Waiting for Redpolls
By Donald Attwood
PHOTO COURTESY SHUTTERSTOCK
Common Redpolls have dark red spots on their foreheads – easy to see at a feeder, not so easy at the top of a birch tree.
In early November I saw my first flock of Common Redpolls, winter visitors from the far north. Wanting to know if we could expect a redpoll irruption this year, I consulted the annual Winter Finch Forecast from the Finch Research Network. This forecast was first published in 1999 by Ron Pittaway, a naturalist working for the Ontario Ministry of Natural Resources. He assembled a network of birders, biologists, foresters, and others to report on changing tree-seed crops in the boreal forest. As he and others were discovering, colourful finches would irrupt southward during winters when the northern forests produced fewer seeds. Some finches (Red Crossbills, for example) flourish on the seeds of pine, spruce, and other conifers, while redpolls love birch seeds. When birches in the north produce fewer seeds, as reported in this year’s forecast, redpolls can be expected here during winter.
For a month or so, I saw flocks of redpolls on the fringe of a nearby golf course and around the Clarke-Sydenham Nature Reserve. As a novice birder, my first challenge was to be sure they were redpolls. For various reasons, birds in nature don’t always look like those in guidebooks. I was seeing flocks of sparrow-like birds (small and brown) eating high up in birch trees. The only way to get close enough to discern their markings was to stand directly beneath them, but it’s not easy to see fine details looking straight up through binoculars, especially when the sky is cloudy and the light poor. (This was November, you’ll recall). To confirm their identity, the detail I was seeking was a dark red spot on their foreheads – the mark for which they’re named. (“Poll” is an old word for head.)
When you’re looking almost straight up at a bird, details shown in guidebooks are mostly out of sight – redpolls being a case in point, as I could not see the tops of their heads. Eventually I decided they had to be redpolls for a combination of reasons: it was the season of boreal finch irruptions; they were eating in flocks, which is typical of certain species; they were eating birch seeds, a redpoll favourite; and some (the males) had a splash of pink on their breasts, though even that was hard to make out against the grey sky. Males of other species, such as Purple finches, also have pink on their breasts, but they differ in terms of how and where they feed. Redpolls are also distinguished by small black chin spots, though these too were hard to discern against the grey clouds.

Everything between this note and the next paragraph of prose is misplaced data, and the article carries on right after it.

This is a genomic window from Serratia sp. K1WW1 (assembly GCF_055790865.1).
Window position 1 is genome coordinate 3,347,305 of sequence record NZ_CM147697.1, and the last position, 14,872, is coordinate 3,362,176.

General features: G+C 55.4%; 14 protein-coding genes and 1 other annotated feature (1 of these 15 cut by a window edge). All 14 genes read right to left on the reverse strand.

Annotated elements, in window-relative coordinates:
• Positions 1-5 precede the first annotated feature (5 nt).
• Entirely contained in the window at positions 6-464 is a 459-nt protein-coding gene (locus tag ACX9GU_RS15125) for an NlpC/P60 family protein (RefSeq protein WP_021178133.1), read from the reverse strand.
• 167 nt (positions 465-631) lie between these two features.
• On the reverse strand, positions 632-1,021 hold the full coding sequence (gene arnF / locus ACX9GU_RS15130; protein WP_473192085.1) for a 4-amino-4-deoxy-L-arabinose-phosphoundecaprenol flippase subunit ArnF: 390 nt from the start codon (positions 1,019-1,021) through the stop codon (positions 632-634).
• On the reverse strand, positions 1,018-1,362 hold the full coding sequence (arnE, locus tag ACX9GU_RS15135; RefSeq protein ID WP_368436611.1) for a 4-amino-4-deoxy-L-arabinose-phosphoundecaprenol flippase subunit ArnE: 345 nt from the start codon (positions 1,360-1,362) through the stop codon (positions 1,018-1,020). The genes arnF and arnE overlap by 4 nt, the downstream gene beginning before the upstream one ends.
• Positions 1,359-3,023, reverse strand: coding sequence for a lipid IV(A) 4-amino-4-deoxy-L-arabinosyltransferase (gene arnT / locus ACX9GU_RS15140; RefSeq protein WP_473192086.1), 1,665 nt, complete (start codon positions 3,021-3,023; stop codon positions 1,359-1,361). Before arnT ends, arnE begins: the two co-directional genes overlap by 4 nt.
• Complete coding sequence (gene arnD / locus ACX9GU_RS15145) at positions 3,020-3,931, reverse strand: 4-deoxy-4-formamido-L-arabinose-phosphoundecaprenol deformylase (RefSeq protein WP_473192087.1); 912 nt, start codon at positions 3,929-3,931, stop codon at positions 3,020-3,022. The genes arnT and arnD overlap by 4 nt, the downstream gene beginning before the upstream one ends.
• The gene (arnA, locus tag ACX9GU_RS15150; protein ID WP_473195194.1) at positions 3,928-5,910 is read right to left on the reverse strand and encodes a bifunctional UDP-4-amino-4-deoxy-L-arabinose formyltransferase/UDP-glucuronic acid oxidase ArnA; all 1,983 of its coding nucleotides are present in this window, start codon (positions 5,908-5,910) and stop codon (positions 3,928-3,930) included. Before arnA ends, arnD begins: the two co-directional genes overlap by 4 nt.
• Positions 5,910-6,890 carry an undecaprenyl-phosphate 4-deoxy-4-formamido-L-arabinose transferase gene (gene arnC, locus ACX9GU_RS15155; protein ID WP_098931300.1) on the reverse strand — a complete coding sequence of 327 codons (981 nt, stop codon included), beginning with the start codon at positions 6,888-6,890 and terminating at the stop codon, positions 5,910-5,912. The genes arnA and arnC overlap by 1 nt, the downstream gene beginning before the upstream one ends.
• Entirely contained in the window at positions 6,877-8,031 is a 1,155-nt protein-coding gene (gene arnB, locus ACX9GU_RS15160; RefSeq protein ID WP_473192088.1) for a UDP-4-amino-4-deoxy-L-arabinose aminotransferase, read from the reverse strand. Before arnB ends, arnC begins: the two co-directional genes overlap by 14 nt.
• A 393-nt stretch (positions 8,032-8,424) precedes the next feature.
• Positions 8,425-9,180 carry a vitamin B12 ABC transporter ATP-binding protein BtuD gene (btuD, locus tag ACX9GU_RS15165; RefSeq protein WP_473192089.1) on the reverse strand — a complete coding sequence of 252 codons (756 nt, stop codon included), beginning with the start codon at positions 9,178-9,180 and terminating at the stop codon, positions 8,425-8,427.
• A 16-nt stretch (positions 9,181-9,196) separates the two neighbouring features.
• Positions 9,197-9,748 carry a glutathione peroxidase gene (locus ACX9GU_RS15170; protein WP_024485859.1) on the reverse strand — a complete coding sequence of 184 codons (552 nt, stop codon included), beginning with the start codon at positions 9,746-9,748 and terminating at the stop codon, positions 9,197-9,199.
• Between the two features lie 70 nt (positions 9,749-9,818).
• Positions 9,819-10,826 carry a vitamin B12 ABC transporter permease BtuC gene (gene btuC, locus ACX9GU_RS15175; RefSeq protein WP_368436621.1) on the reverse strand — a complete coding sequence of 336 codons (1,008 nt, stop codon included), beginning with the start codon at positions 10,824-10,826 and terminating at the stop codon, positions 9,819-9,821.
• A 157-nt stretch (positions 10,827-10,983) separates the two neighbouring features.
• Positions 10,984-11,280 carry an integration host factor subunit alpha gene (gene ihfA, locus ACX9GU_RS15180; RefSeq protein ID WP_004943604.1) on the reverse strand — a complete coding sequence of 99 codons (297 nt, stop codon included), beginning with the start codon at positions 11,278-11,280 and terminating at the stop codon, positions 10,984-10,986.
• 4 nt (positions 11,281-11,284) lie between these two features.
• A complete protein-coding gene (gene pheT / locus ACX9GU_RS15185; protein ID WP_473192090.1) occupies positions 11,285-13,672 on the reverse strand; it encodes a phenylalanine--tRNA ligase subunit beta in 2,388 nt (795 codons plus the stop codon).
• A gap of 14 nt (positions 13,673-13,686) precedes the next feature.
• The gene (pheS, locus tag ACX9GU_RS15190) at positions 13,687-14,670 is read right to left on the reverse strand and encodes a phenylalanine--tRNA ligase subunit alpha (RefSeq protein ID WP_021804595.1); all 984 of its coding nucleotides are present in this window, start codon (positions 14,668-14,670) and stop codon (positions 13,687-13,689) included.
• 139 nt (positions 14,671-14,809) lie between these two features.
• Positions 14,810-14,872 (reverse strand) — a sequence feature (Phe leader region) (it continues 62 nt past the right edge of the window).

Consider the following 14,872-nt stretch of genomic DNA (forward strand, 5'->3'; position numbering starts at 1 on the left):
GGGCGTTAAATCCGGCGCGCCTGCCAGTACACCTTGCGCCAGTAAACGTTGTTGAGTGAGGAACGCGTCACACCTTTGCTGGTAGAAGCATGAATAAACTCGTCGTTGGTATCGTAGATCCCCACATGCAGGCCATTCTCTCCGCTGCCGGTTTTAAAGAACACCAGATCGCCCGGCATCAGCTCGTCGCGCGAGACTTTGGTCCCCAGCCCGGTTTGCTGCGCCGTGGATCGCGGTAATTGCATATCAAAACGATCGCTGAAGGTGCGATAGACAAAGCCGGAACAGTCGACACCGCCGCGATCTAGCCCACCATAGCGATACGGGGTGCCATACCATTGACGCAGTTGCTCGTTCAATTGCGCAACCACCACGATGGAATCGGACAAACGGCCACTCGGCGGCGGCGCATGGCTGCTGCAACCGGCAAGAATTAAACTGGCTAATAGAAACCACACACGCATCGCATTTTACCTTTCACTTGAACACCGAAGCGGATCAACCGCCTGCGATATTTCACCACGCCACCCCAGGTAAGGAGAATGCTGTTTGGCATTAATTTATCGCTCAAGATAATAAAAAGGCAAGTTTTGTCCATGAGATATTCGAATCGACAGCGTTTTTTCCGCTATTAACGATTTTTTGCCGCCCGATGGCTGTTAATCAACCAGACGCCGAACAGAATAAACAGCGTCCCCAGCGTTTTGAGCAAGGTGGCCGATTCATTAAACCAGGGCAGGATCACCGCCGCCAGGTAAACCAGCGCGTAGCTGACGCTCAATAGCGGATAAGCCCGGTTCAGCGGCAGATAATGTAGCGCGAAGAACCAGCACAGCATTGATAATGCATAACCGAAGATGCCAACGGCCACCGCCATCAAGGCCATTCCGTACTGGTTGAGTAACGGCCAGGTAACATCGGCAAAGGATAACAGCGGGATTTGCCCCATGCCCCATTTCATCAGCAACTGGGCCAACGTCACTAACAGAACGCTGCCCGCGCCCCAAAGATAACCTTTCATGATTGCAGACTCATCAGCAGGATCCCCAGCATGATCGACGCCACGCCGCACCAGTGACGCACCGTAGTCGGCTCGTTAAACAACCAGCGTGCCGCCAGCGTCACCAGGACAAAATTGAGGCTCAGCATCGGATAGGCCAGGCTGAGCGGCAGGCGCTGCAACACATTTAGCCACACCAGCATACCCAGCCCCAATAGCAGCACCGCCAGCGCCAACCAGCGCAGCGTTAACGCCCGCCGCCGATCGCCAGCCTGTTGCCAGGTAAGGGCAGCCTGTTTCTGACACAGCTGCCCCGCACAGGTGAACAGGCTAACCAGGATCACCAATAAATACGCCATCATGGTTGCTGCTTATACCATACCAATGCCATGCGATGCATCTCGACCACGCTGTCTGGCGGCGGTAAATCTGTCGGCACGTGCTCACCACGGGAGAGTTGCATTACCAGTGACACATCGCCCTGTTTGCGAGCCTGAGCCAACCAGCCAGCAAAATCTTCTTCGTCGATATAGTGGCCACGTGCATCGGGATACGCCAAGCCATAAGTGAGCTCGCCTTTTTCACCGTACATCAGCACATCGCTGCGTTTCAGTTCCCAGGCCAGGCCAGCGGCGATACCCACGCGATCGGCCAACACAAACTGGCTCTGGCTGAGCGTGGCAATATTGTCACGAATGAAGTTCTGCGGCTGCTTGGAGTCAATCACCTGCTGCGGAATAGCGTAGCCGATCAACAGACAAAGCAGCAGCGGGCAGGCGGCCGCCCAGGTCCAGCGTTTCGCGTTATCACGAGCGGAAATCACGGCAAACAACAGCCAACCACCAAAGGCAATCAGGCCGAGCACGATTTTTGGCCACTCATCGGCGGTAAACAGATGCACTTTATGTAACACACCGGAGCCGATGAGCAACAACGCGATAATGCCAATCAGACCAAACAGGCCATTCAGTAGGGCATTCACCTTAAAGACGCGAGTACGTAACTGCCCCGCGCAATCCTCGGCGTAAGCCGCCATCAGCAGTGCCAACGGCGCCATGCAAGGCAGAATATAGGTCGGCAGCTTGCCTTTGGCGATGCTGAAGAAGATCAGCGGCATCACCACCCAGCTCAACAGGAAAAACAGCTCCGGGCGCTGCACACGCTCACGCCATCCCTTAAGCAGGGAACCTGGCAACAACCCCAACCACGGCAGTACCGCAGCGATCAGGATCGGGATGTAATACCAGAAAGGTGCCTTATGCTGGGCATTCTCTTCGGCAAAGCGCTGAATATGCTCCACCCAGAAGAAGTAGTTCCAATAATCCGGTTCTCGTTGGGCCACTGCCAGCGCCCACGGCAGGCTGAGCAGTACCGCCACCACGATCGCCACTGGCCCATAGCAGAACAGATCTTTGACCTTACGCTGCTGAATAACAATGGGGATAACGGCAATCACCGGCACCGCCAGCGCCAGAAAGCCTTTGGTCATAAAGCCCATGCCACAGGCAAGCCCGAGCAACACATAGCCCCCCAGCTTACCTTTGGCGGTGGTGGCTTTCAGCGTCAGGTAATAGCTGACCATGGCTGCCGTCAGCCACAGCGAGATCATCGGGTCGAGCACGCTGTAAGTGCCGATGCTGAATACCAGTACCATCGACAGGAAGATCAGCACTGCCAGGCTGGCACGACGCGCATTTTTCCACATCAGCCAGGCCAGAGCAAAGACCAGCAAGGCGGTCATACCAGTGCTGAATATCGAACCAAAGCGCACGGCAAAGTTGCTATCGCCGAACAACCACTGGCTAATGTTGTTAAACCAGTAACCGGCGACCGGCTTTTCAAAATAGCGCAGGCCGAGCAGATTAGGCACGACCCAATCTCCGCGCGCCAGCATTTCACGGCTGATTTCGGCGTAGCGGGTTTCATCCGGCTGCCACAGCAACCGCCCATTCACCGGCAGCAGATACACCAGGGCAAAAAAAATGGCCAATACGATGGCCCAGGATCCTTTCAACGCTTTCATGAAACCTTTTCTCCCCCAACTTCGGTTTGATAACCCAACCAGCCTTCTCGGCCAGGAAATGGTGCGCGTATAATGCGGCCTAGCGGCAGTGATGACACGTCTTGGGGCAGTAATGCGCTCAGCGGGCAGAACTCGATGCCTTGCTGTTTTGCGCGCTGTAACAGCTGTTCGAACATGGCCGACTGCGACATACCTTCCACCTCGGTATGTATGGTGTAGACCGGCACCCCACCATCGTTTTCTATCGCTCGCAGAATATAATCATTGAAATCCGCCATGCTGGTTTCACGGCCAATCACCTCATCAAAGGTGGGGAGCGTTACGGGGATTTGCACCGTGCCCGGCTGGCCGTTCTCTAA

In previous years, a few redpolls sometimes visited our backyard feeders in the depth of winter. This year, hoping to attract more, I bought a thistle-seed feeder because redpolls love thistle, also known as Nyjer seed. Yet although I continued to see flocks of redpolls in the area, none came to our feeders. Perhaps the thistle feeder was a mistake?
Then one day in January a few showed up, followed by more the next day and the next. They began coming early, often at sunrise, and returning several times a day, 25 or 30 at a time. Buying more thistle seed from Le Nichoir (online) has become a regular thing now. They’re a lively bunch, these redpolls, crowding the sides of the feeder. This sort of foraging in flocks is also typical of American Goldfinches, which showed up by the dozen in previous winters; this year they only come in twos or threes. Their scarcity is puzzling because goldfinches are not irruptive winter finches that summer in the far north; they nest here in summer. Their scarcity this season may have to do with conditions in the near northern forest, at the limit of their breeding range.
Redpolls at the feeders encourage other birds to visit. (Beside thistle we offer sunflower seeds, peanuts, and suet.) The same happens in the woods and meadows: birds watch other species, learning where to find food and when a site is safe. Jane Jacobs, the great writer and urbanist, observed that ‘eyes on the street’ make a neighbourhood safe for everyone, including children. Various species rely on small birds to watch a space and certify its safety. At the least hint of trouble from any direction, redpolls explode from the feeder, alerting others.